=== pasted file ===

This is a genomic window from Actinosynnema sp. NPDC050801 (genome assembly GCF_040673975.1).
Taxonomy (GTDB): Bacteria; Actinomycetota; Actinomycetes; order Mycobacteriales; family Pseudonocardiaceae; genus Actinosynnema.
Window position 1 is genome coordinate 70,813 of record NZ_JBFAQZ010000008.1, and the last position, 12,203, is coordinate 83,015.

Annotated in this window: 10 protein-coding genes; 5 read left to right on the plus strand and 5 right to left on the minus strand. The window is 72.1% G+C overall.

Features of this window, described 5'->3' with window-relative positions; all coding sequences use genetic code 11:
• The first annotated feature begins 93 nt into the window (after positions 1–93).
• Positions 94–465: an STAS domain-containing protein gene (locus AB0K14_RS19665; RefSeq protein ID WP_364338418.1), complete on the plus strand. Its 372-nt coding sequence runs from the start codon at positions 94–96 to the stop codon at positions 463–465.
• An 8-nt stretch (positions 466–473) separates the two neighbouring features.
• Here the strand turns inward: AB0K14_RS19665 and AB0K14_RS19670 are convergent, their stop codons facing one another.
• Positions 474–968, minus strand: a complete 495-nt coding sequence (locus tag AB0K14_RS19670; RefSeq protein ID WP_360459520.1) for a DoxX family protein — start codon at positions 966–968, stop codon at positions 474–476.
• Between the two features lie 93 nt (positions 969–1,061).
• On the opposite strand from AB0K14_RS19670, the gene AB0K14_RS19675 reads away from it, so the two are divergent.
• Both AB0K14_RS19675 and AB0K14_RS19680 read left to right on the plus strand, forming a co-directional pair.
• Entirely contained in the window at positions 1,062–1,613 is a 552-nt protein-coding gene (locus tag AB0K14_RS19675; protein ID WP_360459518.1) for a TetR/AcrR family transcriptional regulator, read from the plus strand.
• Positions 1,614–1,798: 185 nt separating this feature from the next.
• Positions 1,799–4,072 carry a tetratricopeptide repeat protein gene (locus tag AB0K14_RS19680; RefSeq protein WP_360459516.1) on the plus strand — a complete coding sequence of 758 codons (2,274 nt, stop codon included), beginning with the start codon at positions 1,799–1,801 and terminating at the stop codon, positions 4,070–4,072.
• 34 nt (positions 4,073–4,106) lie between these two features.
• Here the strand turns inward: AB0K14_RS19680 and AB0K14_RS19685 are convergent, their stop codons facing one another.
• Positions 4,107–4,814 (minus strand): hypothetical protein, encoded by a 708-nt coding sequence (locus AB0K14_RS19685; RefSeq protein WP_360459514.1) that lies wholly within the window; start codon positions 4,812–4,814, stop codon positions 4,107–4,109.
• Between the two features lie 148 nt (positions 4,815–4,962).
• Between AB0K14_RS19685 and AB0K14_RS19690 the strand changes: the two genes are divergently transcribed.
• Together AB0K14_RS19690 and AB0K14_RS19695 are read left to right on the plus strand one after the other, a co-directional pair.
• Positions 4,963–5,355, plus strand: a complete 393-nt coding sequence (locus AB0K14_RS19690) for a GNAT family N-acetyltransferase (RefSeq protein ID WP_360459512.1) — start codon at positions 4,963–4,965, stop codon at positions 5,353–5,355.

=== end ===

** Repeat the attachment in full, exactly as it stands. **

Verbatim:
This is a genomic window from Actinosynnema sp. NPDC050801 (genome assembly GCF_040673975.1).
Taxonomy (GTDB): Bacteria; Actinomycetota; Actinomycetes; order Mycobacteriales; family Pseudonocardiaceae; genus Actinosynnema.
Window position 1 is genome coordinate 70,813 of record NZ_JBFAQZ010000008.1, and the last position, 12,203, is coordinate 83,015.

Annotated in this window: 10 protein-coding genes; 5 read left to right on the plus strand and 5 right to left on the minus strand. The window is 72.1% G+C overall.

Features of this window, described 5'->3' with window-relative positions; all coding sequences use genetic code 11:
• The first annotated feature begins 93 nt into the window (after positions 1–93).
• Positions 94–465: an STAS domain-containing protein gene (locus AB0K14_RS19665; RefSeq protein ID WP_364338418.1), complete on the plus strand. Its 372-nt coding sequence runs from the start codon at positions 94–96 to the stop codon at positions 463–465.
• An 8-nt stretch (positions 466–473) separates the two neighbouring features.
• Here the strand turns inward: AB0K14_RS19665 and AB0K14_RS19670 are convergent, their stop codons facing one another.
• Positions 474–968, minus strand: a complete 495-nt coding sequence (locus tag AB0K14_RS19670; RefSeq protein ID WP_360459520.1) for a DoxX family protein — start codon at positions 966–968, stop codon at positions 474–476.
• Between the two features lie 93 nt (positions 969–1,061).
• On the opposite strand from AB0K14_RS19670, the gene AB0K14_RS19675 reads away from it, so the two are divergent.
• Both AB0K14_RS19675 and AB0K14_RS19680 read left to right on the plus strand, forming a co-directional pair.
• Entirely contained in the window at positions 1,062–1,613 is a 552-nt protein-coding gene (locus tag AB0K14_RS19675; protein ID WP_360459518.1) for a TetR/AcrR family transcriptional regulator, read from the plus strand.
• Positions 1,614–1,798: 185 nt separating this feature from the next.
• Positions 1,799–4,072 carry a tetratricopeptide repeat protein gene (locus tag AB0K14_RS19680; RefSeq protein WP_360459516.1) on the plus strand — a complete coding sequence of 758 codons (2,274 nt, stop codon included), beginning with the start codon at positions 1,799–1,801 and terminating at the stop codon, positions 4,070–4,072.
• 34 nt (positions 4,073–4,106) lie between these two features.
• Here the strand turns inward: AB0K14_RS19680 and AB0K14_RS19685 are convergent, their stop codons facing one another.
• Positions 4,107–4,814 (minus strand): hypothetical protein, encoded by a 708-nt coding sequence (locus AB0K14_RS19685; RefSeq protein WP_360459514.1) that lies wholly within the window; start codon positions 4,812–4,814, stop codon positions 4,107–4,109.
• Between the two features lie 148 nt (positions 4,815–4,962).
• Between AB0K14_RS19685 and AB0K14_RS19690 the strand changes: the two genes are divergently transcribed.
• Together AB0K14_RS19690 and AB0K14_RS19695 are read left to right on the plus strand one after the other, a co-directional pair.
• Positions 4,963–5,355, plus strand: a complete 393-nt coding sequence (locus AB0K14_RS19690) for a GNAT family N-acetyltransferase (RefSeq protein ID WP_360459512.1) — start codon at positions 4,963–4,965, stop codon at positions 5,353–5,355.